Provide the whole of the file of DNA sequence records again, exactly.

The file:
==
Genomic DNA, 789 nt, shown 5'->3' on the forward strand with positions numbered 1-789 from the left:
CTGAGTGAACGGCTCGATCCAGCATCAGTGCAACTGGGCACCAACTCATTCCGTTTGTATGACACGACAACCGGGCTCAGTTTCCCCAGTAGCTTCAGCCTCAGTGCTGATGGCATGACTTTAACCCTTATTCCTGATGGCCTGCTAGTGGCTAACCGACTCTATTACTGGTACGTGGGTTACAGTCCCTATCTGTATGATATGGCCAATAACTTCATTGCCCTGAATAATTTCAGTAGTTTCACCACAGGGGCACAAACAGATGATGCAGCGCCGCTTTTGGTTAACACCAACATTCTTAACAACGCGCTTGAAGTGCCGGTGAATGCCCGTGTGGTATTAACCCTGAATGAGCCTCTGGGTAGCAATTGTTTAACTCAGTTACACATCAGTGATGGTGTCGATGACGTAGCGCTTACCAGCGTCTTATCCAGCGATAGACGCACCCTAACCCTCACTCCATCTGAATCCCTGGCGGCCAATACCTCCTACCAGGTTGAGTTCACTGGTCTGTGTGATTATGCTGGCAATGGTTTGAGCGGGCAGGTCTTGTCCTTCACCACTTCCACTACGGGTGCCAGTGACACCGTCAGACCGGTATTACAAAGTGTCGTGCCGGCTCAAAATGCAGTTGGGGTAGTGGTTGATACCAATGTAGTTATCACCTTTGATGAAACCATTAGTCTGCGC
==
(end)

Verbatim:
Genomic DNA, 789 nt, shown 5'->3' on the forward strand with positions numbered 1-789 from the left:
CTGAGTGAACGGCTCGATCCAGCATCAGTGCAACTGGGCACCAACTCATTCCGTTTGTATGACACGACAACCGGGCTCAGTTTCCCCAGTAGCTTCAGCCTCAGTGCTGATGGCATGACTTTAACCCTTATTCCTGATGGCCTGCTAGTGGCTAACCGACTCTATTACTGGTACGTGGGTTACAGTCCCTATCTGTATGATATGGCCAATAACTTCATTGCCCTGAATAATTTCAGTAGTTTCACCACAGGGGCACAAACAGATGATGCAGCGCCGCTTTTGGTTAACACCAACATTCTTAACAACGCGCTTGAAGTGCCGGTGAATGCCCGTGTGGTATTAACCCTGAATGAGCCTCTGGGTAGCAATTGTTTAACTCAGTTACACATCAGTGATGGTGTCGATGACGTAGCGCTTACCAGCGTCTTATCCAGCGATAGACGCACCCTAACCCTCACTCCATCTGAATCCCTGGCGGCCAATACCTCCTACCAGGTTGAGTTCACTGGTCTGTGTGATTATGCTGGCAATGGTTTGAGCGGGCAGGTCTTGTCCTTCACCACTTCCACTACGGGTGCCAGTGACACCGTCAGACCGGTATTACAAAGTGTCGTGCCGGCTCAAAATGCAGTTGGGGTAGTGGTTGATACCAATGTAGTTATCACCTTTGATGAAACCATTAGTCTGCGC